Create Profile

Creating your profile will enable you to submit photos and stories to get published on News24.

Please provide a username for your profile page:

This username must be unique, cannot be edited and will be used in the URL to your profile page across the entire 24.com network.

Facebook Sign-In

Hi News addict,

Join the News24 Community to be involved in breaking the news.

Log in with Facebook to comment and personalise news, weather and listings.


Opposition brings down Rousseff, but can it lift Brazil?

18 April 2016, 11:25

Rio de Janeiro-Firing confetti, singing and cheering, Brazilian opposition politicians were in party mood after voting to authorize an impeachment trial of President Dilma Rousseff. But the hangover looks painful.

Sunday's vote by the lower house of Congress to send Rousseff to the Senate for an impeachment trial left her just two steps from being forced out of office.

As early as next month, the Senate could launch impeachment proceedings, at which point Rousseff, only in the second year of her second mandate, would have to step temporarily aside.

She could still survive the ensuing trial, but most analysts say the Senate would surely follow the lower house lead and drive her out -- permanently.

No wonder Rousseff opponents grinned on Sunday as they raised placards up to television cameras reading: "Goodbye sweetie."

Revenge scenario

The immediate winner is Rousseff's vice president, Michel Temer, who has become her leading opponent and under the constitution would take power the moment a Senate trial started.

Temer clearly sees himself as a president in waiting, even accidentally releasing a recording of himself practicing his first speech to the nation.

But the reality of the top job might not be so attractive.

Deeply unpopular with most Brazilians, the unelected Temer would face a credibility problem.

Analysts say the constitutional lawyer and his PMDB party would find themselves facing a bitter, vengeful opposition if Rousseff were forced out by the Senate.

And that would be before he even tried to address the structural problems at the heart of Brazil's worst recession for decades -- a slide that has transformed Latin America's biggest economy from emerging markets darling into investment horror story.


"The crisis will continue. In fact it will become even more serious because the losing side will use all instruments at its disposal to block the winners. Brazil will wake up worse tomorrow," independent political analyst Andre Cesar told AFP.

Temer has talked of establishing a national unity coalition, but "this will not be easy. It will be a nightmare," Cesar said.

Diego Werneck, at the Getulio Vargas Foundation, a think tank, pointed out that Temer may even find himself fighting to stay in power.

Allies of Rousseff have lodged an impeachment petition against him, alleging that he is just as involved as Rousseff in the allegedly illegal accounting practices that are at the base of the case against her.

Although impeachment proceedings would be unlikely to move quickly -- Temer's close ally Eduardo Cunha is in charge as speaker of the lower house -- they would dog him.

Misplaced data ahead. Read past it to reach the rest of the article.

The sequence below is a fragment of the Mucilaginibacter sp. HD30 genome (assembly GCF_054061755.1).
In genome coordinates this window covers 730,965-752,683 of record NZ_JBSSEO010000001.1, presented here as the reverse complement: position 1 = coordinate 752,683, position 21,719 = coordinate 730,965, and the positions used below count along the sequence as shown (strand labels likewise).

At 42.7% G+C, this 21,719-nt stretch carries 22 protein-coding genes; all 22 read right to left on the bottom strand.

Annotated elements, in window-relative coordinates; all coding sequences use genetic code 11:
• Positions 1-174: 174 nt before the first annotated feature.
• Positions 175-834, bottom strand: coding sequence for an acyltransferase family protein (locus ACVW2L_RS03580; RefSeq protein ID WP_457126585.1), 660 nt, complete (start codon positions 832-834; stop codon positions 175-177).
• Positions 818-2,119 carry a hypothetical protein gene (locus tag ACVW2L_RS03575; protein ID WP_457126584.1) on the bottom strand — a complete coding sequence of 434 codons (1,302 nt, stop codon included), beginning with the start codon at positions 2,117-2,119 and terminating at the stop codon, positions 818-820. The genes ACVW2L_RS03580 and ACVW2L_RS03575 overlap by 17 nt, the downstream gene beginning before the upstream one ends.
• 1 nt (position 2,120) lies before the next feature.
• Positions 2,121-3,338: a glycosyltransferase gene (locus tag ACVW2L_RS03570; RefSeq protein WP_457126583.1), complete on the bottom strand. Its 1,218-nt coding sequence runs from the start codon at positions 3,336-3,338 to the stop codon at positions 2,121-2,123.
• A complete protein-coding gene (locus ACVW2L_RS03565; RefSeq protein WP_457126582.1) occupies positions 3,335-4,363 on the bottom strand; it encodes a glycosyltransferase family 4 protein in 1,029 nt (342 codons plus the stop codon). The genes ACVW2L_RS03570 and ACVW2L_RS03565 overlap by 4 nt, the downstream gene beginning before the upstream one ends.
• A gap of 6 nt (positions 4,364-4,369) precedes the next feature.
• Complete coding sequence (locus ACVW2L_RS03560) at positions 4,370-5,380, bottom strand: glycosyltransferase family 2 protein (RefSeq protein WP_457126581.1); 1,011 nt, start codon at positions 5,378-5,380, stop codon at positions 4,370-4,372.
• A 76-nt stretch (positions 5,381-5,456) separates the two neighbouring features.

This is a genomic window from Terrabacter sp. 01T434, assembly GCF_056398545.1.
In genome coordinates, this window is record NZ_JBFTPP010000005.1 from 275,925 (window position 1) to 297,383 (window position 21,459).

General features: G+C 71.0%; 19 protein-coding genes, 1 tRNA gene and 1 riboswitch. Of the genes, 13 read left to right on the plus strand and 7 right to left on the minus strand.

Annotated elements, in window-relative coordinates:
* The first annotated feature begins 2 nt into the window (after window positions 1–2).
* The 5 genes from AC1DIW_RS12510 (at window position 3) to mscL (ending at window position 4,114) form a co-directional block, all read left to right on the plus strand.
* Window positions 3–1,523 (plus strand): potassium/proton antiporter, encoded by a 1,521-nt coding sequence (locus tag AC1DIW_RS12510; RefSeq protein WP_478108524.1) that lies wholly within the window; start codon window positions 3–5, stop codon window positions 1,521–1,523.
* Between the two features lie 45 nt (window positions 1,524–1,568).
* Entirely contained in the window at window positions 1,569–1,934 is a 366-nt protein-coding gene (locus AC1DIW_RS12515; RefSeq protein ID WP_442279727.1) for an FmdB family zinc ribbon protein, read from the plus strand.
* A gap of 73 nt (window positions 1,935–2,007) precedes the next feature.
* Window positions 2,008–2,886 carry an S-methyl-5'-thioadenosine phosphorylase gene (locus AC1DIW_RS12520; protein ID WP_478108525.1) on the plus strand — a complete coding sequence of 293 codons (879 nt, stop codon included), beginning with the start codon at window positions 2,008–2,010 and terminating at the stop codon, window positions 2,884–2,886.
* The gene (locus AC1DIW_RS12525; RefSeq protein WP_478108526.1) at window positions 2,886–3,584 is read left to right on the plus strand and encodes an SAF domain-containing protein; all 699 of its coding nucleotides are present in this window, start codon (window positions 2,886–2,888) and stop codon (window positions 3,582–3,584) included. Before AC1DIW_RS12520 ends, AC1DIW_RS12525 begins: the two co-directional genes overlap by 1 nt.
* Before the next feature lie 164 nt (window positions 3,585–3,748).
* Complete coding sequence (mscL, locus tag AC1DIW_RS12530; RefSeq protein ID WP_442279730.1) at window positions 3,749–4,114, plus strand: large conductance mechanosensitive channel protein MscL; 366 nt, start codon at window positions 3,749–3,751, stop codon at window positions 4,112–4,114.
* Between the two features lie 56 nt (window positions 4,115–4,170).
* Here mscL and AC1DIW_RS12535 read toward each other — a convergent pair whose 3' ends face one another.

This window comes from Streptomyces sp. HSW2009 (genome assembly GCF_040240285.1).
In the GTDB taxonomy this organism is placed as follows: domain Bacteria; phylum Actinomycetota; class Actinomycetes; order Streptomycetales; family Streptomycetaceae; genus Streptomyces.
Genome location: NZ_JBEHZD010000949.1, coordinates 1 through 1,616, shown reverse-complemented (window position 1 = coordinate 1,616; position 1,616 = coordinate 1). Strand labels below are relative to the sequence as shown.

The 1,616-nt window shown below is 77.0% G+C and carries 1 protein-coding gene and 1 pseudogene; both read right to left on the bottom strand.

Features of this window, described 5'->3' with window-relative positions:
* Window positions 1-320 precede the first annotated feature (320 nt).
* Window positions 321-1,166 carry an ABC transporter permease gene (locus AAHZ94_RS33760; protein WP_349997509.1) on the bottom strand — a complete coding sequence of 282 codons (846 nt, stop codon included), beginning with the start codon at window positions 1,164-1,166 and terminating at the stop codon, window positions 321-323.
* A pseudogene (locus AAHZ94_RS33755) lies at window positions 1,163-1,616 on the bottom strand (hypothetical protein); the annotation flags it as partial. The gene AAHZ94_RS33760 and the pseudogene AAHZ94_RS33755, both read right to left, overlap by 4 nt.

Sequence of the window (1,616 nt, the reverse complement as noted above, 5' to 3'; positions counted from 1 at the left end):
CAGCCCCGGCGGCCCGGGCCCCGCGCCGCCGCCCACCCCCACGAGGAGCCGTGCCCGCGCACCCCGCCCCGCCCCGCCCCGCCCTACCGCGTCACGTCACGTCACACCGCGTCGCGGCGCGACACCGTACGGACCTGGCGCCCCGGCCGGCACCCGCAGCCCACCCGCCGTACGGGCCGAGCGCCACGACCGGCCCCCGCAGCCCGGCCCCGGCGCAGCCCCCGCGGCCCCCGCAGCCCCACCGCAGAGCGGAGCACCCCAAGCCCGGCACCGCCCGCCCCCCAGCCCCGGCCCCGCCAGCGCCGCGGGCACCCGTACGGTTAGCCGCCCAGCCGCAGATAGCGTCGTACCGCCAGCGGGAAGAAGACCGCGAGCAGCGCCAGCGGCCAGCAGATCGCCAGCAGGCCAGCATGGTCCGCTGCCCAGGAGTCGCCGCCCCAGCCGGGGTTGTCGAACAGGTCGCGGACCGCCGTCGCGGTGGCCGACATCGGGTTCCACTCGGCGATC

Possibly more seriously, Temer is named along with Rousseff as a target of a case at the Supreme Electoral Court contending that their 2014 election ticket was partly funded by bribe money. In theory, the court could declare the elections void and call new polls, stripping Temer of his post.

No end to crisis

The most immediate hurdle, though, would be governing such a fractured nation.

Rousseff has ended up almost powerless inside her presidential palace as relations with Congress break down and her personal popularity plummets, leading to huge street demonstrations.

Temer, analysts say, would risk some of the same problems.

His PMDB is a mishmash of ideologies and has always played a kingmaking role, not even presenting a presidential candidate since 1994. With potential partners also eying 2018, when the next elections are scheduled, alliances might prove fragile.

Temer's "eventual government will be in a better position than Rousseff's but still with a lot of complications," Werneck said.

Sylvio Costa, who heads the specialist politics website Congresso en Foco, told AFP that Rousseff was nearly sure to go, but that more trouble lies ahead.

"Whoever loses will keep protesting in the streets," he said. "What's certain is that the crisis will not end today."



Read more from our Users

Submitted by
Wilson Ochieng
Apologise for attack on Auditor G...

Apologise for attack on Auditor General, President Uhuru Kenyatta is told by Kisumu Senator Anyang Nyong'o. Read more...

Submitted by
Wilson Ochieng
Quit if you can't fight corruptio...

An MP has told President Uhuru Kenyatta to quit office if he cannot fight corruption. Read more...

Submitted by
Wilson Ochieng
Investigate Uhuru, Ruto for corru...

Investigate President Uhuru Kenyatta and DP William Ruto's offices over corruption, CORD leader Raila Odinga has said. Read more...

Submitted by
Victor Tinto
Its a 1 horse race to State House...

Its a 1 horse race to State House, DP William Ruto has mocked the CORD Coalition. Read more...

Submitted by
Victor Tinto
Enjoy your time left in power, We...

CORD Co Principal Moses Wetangu'la has told the Jubilee Coalition to enjoy its last few months in power before it is voted out in the 2017 elections. Read more...

Submitted by
Victor Tinto
Stop hiding in State House and sa...

ODM MP's have called on President Uhuru Kenyatta to release drought aid and to stop sitting on public funds. Read more...